One of the largest asteroids, Pallas, is now at its brightest and can be seen with binoculars or a small telescope. Pallas, which was the second asteroid to be discovered, reaches opposition on April 10, 2019, in the constellation of Bootes.
It will be at magnitude 7.9 for the first couple of weeks of April before gradually fading again. That is too faint to be seen without optical aid, but within reach of small binoculars in a clear, dark sky.
It will be easy to locate the patch of sky where you can see asteroid Pallas because it is close to Arcturus, also known as alpha (α) Bootis and one of the brightest stars in the heavens.
On the night of April 10/11, Pallas will pass particularly close to the star Eta (η) Bootis, which shines at magnitude 2.7 and so is easy to see with the unaided eye.
The asteroid is catalogued as 2 Pallas by the Minor Planet Center because it was the second to be found, after Ceres, on March 28, 1802. Its discoverer was Heinrich Olbers, a German member of a team dubbed the Celestial Police that had been set up to find a suspected missing planet between Mars and Jupiter.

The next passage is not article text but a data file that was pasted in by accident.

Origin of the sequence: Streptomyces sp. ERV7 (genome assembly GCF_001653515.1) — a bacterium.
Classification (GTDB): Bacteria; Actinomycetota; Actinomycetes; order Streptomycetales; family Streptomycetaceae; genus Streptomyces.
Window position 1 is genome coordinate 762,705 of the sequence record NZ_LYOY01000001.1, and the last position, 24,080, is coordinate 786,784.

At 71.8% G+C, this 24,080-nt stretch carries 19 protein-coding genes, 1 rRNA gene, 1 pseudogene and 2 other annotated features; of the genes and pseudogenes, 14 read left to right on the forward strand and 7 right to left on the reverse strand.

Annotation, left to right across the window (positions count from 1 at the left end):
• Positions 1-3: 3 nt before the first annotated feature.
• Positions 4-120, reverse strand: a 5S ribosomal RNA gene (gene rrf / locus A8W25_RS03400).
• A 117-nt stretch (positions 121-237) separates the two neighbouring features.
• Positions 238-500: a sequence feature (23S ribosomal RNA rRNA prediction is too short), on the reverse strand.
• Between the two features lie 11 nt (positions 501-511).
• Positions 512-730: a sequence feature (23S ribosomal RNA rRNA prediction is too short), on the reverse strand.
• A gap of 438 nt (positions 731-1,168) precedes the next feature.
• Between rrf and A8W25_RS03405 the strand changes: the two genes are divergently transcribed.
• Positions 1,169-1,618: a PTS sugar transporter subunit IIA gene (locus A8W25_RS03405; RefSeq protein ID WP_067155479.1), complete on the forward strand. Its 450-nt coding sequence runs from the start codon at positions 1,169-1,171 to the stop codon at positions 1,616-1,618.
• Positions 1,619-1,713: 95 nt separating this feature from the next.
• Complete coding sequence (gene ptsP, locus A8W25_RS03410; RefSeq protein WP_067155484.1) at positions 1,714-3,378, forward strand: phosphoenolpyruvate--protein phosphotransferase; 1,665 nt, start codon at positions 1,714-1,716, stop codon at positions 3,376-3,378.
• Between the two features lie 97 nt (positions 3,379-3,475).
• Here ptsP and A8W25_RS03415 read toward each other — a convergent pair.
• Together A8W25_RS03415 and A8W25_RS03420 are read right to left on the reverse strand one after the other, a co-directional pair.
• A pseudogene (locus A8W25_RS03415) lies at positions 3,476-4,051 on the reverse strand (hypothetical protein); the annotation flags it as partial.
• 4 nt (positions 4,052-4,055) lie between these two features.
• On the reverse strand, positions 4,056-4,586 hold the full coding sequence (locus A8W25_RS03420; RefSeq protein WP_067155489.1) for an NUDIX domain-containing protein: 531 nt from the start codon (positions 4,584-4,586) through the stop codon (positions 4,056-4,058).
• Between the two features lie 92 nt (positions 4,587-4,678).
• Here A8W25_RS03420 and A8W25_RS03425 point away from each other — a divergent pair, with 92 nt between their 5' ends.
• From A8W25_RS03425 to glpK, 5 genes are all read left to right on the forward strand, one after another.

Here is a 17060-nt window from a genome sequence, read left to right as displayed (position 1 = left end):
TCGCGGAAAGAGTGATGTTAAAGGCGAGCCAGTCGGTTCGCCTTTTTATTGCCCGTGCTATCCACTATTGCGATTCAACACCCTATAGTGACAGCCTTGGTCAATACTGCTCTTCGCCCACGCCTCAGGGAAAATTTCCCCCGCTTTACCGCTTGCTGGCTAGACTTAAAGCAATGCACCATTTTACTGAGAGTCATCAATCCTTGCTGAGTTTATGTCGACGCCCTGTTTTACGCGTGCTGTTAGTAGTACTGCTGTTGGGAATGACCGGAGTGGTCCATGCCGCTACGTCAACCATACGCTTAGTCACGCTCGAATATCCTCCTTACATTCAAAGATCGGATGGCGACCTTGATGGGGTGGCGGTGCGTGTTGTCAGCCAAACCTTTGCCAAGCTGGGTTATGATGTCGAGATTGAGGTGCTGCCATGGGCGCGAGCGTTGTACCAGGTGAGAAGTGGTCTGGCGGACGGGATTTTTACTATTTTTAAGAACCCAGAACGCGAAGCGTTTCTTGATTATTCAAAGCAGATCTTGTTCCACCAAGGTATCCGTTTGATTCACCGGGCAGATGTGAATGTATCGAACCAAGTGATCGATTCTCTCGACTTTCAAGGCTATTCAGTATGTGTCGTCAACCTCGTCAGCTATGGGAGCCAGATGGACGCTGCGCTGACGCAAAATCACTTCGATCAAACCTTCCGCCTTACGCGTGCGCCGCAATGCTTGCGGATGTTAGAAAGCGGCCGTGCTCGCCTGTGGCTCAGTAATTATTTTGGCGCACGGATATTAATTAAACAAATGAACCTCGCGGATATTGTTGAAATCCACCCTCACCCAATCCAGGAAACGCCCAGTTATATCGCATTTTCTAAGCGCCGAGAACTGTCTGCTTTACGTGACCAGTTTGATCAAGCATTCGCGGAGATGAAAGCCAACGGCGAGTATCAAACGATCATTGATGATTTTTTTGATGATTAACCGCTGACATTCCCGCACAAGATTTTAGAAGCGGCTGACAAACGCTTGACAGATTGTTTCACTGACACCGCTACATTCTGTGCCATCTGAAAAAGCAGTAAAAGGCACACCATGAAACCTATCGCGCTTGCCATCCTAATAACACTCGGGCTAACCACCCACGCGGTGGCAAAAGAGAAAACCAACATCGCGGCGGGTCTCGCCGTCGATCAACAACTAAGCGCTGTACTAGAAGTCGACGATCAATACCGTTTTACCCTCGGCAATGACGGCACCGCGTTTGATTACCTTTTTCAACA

It later transpired that the famous comet hunter Charles Messier had recorded Pallas as a star in a sketch he made nearly 23 years earlier, in April 1779, but he failed to recognise it.
Pallas is the third most massive asteroid, with a diameter of 512 km (318 miles), and it takes 4.62 years to make one orbit of the Sun. No space probe has visited, but its shape has been determined by observations with the Hubble Space Telescope and the SPHERE instrument on Europe’s Very Large Telescope (VLT) in Chile.
In composition, Pallas resembles a rocky type of meteorite called a carbonaceous chondrite. It is the third most massive asteroid, after Ceres and Vesta, and contains around 7% of the mass in the asteroid belt.
How to photograph Pallas
You can photograph Pallas for yourself, providing you have a camera that is able to take exposures lasting more than a few seconds. You must set the camera steady, so a tripod will be almost essential. For more advice, see our earlier report about the asteroid Iris.
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